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> Picking Out A Kilt, How to do this?
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aorr 
Posted: 06-Apr-2008, 01:10 PM
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Good day,
I have an interest in buying a kilt to wear this summer at any Irish/Scottish festivals I get to go to and I was curious if I can have some help doing this?
I don't know anything about formal/casual Scottish/Irish dress so please treat me like I know nothing in your answers. angel_not.gif


The main festival I'll be going to is Irish so I think that might be the best route to take. But, I don't really know if kilts are as Irish as they are Scottish. Historically, are they as common?

What kind of kilt should I purchase for wearing at these festivals. I would like to get something that is a little more on the formal side than casual work atire I think.

And can anyone please provide some links to good websites to buy this in the US so I don't get robbed with international shipping.

With the kilt I'm sure I'll want to get a Sporran so any help there too, please.

Thank you kindly for any help you can offer me!

Take care,
-Andy
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scotborn 
Posted: 06-Apr-2008, 01:43 PM
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The irish do not wear kilts nor have they ever wore kilts. The irish kilt and tartans were developed specifically for the american market. If you want to celebrate your irish heritage, I wuld advise wearing trousers.


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Leelee 
Posted: 06-Apr-2008, 02:15 PM
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If you do happen to purchase a kilt, I would like you to show us how you look in it lookaround.gif


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Camac
Posted: 06-Apr-2008, 02:24 PM
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aorr

Scotsborn is absolutely correct there is no historical evidence whatever that the Irish ever wore Kilts. You mentioned something about MacIntosh.. If you are connected to that Clann then you should delve into it

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LadyOfAvalon 
Posted: 06-Apr-2008, 07:53 PM
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Hi aorr, if you're interested in kilt there is another topic about it all.
It's under the topic "Kilt merchant" here in the general discussion forum the last one at the buttom of the page.I hope you'll find the answers to your questions. smile.gif LOA


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Avonlea22 
Posted: 06-Apr-2008, 08:00 PM
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Although you may not be Scottish, you can certainly wear a kilt.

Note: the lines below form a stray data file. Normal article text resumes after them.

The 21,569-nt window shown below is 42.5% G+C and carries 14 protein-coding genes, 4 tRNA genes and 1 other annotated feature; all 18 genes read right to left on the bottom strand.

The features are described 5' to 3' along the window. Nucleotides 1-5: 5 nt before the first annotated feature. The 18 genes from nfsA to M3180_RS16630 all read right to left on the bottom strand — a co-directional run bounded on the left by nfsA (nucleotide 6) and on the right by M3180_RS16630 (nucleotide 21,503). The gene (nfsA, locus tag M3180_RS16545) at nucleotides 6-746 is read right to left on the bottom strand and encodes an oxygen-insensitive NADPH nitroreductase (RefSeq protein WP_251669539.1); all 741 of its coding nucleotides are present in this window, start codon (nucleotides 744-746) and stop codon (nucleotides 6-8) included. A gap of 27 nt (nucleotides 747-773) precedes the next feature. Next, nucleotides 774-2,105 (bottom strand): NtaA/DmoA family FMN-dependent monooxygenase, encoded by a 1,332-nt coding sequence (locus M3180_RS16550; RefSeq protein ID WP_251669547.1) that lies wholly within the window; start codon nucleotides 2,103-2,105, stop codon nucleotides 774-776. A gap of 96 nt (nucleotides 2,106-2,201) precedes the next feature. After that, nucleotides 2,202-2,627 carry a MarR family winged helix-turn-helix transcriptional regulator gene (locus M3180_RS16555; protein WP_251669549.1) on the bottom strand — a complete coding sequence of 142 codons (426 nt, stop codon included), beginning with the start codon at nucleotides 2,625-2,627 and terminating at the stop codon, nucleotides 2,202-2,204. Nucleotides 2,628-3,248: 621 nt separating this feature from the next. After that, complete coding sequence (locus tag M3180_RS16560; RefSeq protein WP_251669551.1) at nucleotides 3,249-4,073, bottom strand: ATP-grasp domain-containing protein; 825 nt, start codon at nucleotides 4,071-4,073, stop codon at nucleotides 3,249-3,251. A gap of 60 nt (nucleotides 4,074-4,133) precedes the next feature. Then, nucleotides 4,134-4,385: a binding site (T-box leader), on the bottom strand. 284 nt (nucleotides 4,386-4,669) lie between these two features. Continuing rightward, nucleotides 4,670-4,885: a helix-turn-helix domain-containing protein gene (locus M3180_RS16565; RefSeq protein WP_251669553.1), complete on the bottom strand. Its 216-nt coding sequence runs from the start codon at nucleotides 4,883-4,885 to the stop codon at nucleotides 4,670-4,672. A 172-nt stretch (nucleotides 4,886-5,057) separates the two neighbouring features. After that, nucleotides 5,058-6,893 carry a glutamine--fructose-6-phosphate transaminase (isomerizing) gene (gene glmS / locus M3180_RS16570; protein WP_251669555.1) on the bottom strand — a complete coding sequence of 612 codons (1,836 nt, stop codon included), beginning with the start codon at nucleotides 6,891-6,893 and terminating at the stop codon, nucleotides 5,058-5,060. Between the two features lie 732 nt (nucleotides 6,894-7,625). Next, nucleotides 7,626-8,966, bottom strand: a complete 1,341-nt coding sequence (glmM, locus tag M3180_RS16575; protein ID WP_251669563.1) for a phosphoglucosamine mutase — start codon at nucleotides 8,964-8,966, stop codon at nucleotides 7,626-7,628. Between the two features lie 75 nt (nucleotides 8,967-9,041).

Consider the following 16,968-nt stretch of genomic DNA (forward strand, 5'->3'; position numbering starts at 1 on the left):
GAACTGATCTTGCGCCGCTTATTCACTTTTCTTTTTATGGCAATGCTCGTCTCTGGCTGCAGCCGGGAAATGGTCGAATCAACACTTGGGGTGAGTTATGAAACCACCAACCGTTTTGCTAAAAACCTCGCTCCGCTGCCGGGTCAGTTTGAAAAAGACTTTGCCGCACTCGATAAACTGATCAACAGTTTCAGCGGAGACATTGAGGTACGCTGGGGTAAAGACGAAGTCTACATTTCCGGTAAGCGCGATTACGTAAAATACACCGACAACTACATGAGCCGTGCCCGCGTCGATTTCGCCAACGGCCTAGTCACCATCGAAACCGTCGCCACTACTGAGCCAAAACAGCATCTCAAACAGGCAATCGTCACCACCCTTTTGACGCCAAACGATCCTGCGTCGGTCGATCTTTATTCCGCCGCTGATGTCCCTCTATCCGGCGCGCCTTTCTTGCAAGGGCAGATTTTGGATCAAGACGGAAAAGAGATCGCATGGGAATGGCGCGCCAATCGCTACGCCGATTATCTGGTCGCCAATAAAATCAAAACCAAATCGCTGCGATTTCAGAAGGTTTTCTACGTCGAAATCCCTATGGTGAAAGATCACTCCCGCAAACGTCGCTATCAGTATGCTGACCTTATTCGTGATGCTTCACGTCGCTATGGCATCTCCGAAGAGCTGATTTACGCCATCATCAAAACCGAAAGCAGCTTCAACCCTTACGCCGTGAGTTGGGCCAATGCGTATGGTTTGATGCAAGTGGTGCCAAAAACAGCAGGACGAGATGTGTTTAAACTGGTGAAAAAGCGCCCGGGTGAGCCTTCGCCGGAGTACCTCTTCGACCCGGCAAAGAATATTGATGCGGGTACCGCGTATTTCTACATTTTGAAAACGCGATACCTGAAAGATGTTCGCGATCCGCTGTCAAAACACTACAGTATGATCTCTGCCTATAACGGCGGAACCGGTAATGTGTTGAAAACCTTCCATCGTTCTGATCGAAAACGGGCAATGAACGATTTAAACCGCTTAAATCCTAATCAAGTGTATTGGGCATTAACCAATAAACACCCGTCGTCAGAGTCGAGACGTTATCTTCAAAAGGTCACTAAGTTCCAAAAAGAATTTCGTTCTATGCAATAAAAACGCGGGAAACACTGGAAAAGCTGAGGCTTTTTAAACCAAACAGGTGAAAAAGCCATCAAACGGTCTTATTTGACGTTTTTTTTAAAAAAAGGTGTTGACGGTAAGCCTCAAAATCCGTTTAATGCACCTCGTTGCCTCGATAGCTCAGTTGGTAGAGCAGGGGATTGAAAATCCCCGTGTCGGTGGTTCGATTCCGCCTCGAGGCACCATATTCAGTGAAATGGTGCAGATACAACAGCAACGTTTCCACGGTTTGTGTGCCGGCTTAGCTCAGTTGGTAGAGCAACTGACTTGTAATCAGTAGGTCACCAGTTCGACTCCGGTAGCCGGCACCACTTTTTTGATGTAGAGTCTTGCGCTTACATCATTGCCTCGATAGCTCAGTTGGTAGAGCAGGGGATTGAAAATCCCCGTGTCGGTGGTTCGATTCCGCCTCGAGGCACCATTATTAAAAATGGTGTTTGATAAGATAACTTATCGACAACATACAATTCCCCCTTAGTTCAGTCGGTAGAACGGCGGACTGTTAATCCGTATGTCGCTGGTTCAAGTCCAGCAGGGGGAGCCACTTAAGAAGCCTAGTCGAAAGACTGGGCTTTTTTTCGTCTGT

I would suggest you check out Kiltsrock.com (see my siggie). It's a site devoted to the wearing and promotion of the wearing of kilts. Not that the people here can't help you, but they are obviously a little more "into" the kilt wearing. smile.gif

Are you looking for a traditional kilt (tartan) or a modern (solid) kilt? Hand-sewn or machine?

Here are some reputable places to purchase from:

USA kilts - http://www.usakilts.com/
Scottish Tartans Museum - http://giftshop.scottishtartans.org/index.html
Stillwater kilts - http://www.stillwaterkilts.com/
Utilikilt - http://www.utilikilts.com/

I've purchased kilts from the first three, and would recommend all of them.


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Robert Phoenix 
Posted: 06-Apr-2008, 11:20 PM
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If you would like to wear a kilt with an Irish theme there are several Irish National tartans. I know Sport kilt has two tartans for the Irish but I think they are Sport kilts own design. The Scottish tartan authority has these listed along with a Irish American tartan which I hadn't seen before. The link is here for a look at the samples. Just click on the name.

http://www.tartans.scotland.net/atoz_retur...31&letter=I.htm


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Patch 
Posted: 07-Apr-2008, 12:28 AM
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Kilts are both Irish and Scot. The Irish are solid colors based on location of residence. The scot Kilts denote Clan affiliation by the tartan plaids. The Kilt should fit rather high on the waist and come to the middle of your knee caps. Otherwise it will look like a skirt. For casual, wear a brown belt and Sporan, Brown Shoes and a Jacobyte shirt. Never skimp on the socks and wear flashes. A brown vest would be optional. The Prince Charlie outfit would equal our Tuxedo. The accessories for formal and evening dress should be black. One Kilt can be worn day or evening by changing belt, sporan and shoes from brown to black. If you go to a web site for a REAL Scot Kilt maker you will get fitting charts and guidelines at no cost. The exchange rates for Dollar to Pound make the Scot Kilts rather pricy right now. I have 4 outfits covering the spectrum but have lost weight and need to gain or have alterations made. A poorly fitting Kilt looks like c--p. Never let anyone press it who isnt experienced in pressing Kilts. The same with alterations, experience is paramount. Kilts attract a lot of attention away from the festivals.. When I am in "full" dress and with my Claymore people want to take pictures. Choose wisely and enjoy the kilt.